The Massachusetts House of Representatives sent a petition to King George III asking for the Townshend Acts to be repealed. They also sent the Massachusetts Circular Letter to the other colonies asking them to join the resistance and calling for a boycott of British goods.
The petition was rejected and Lord Hillsborough, who had recently been appointed to the new office of Colonial Secretary, was alarmed by the Massachusetts actions. He sent a letter to the American colonial governors ordering them to dissolve any colonial assemblies that responded to the Circular Letter. He also ordered the Massachusetts Governor to direct the House to rescind their letter. The House refused to comply.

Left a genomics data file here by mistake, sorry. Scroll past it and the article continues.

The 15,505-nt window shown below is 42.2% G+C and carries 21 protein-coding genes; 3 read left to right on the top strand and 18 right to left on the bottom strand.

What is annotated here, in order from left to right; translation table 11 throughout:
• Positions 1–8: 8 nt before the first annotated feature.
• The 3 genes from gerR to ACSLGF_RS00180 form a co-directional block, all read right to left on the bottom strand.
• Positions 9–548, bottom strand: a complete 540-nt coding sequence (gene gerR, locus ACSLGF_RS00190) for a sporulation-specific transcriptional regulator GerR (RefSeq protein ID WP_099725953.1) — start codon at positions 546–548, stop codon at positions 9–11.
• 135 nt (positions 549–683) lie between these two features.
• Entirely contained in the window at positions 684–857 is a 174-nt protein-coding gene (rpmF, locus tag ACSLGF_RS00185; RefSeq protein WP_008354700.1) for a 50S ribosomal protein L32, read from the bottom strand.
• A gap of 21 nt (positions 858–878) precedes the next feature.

Adding to the building tension, Boston’s customs officer asked Hillsborough for more military support because he claimed the situation was much like it had been at the time of the 1765 Stamp Act. In response, the 50-gun HMS Romney sailed into Boston Harbor in May 1768. In June British customs seized the Liberty, a sloop owned by leading and popular merchant John Hancock claiming it was involved in smuggling. The citizens of Boston were already upset because the Romney captain was impressing American sailors, and they rioted. The customs officials had to flee to Fort William on Castle Island for protection.
In response to the escalating situation, Hillsborough ordered General Thomas Gage to deploy forces “you think necessary” to Boston. Four British Army regiments were deployed in October 1768. Two of those regiments were removed in 1769, but the 14th and 29th Regiments of Foot remained. Each regiment had a roster of about 650 men.